From the category archives:


The Suspension Bridge, an Incan Invention

by admin on February 5, 2010

The Incas are known for many things, including their orderly hierarchy and ability to conquer other civilizations. Another interesting aspect of their society is their innovative solutions to traveling. They did not used wheeled vehicles, but they did create suspension bridges that stretched across the canyons and gorges in the mountainous landscape of Peru. The bridges were made with heavy ropes of grass and branches, and had to be constantly maintained by peasants in order to remain in working condition. They were incredibly strong, however, and even sustained the Spanish conquerers when they arrived on horses. The last Inca rope bridge, Keshwa Chaca, is still in existence today. This is due to the commitment of several local families who replace the grass ropes each June, to honor their ancestors. It hangs over the Apurimac River in the Canas Province, and tourists pay a small fee to cross the bridge during the celebration of the new bridge in June.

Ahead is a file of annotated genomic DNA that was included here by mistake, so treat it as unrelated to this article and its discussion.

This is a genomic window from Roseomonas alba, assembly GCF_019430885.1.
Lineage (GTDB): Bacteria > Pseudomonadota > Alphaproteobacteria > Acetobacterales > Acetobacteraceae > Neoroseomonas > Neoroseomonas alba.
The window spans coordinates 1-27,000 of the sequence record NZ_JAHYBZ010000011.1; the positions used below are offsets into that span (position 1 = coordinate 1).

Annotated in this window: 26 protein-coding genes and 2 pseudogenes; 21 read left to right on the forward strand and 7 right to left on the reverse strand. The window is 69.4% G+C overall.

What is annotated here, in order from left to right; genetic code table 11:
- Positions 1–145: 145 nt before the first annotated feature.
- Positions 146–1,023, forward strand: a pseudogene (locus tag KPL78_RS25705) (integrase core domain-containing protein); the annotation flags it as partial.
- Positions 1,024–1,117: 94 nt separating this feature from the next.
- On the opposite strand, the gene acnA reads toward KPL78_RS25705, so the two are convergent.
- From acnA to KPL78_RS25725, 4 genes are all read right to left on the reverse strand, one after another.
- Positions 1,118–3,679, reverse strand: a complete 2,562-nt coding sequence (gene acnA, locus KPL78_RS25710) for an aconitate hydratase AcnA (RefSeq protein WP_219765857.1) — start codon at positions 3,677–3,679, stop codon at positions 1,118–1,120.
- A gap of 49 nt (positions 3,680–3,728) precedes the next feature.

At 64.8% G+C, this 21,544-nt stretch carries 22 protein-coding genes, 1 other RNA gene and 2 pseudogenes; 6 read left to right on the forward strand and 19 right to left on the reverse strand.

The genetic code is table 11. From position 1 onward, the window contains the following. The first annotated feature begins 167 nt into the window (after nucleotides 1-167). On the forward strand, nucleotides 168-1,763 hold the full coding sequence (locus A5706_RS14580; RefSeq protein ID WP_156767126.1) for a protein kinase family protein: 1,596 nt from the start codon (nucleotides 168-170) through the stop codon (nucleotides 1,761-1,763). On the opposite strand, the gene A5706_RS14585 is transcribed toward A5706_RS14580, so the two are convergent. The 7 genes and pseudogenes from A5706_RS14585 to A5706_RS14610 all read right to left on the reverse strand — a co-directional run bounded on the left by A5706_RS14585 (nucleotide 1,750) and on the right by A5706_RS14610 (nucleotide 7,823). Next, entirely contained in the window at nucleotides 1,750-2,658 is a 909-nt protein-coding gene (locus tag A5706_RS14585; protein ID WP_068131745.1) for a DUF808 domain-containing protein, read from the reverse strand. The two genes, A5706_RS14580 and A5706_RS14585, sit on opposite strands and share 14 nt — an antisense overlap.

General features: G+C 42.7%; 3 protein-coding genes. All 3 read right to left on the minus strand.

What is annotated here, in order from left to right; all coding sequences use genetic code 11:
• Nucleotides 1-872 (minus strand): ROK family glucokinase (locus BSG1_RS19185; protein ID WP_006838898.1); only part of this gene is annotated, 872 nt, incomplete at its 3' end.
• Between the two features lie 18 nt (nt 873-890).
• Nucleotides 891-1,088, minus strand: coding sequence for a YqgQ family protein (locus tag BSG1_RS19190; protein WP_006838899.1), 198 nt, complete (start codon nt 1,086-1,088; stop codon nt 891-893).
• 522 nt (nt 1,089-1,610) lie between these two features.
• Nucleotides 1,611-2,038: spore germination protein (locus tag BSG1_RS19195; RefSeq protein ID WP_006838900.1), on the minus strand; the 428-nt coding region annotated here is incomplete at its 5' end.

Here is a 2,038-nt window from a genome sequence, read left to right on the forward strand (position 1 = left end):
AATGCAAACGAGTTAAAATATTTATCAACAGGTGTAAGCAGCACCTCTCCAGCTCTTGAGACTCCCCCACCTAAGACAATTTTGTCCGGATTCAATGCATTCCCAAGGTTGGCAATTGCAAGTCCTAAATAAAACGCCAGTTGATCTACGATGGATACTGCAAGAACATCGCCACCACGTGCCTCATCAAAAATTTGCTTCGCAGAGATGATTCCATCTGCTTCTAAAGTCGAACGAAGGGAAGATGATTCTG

Inca Pride

by admin on August 26, 2009

The Inca Empire was the largest in pre-Columbian America, which is the name for the period of time before European influences became widespread in South America. The empire included part of Ecuador, Chile, Bolivia, Argentina, and Columbia, but the center was in modern day Cusco, Peru. At one time, the empire was divided into four regions whose corners met in Cusco. The Incas spoke Quechua, a native Peruvian dialect that is still spoken today. They had no written language, and therefore no written history. However, the Spanish conquistadors recorded their observations about Incan society when they arrived in Peru. The Spaniards were impressed with the Incas’ cities, and sent messages back to Spain describing their beauty. Although there are many unanswered questions about the history of the Incan empire, it is clear that it was a complex and organized society. Many festivals celebrated in modern day Peru are still inspired by Inca holidays and beliefs. Sometime in the early 20th century, a rainbow flag was created to show Inca pride in Peru.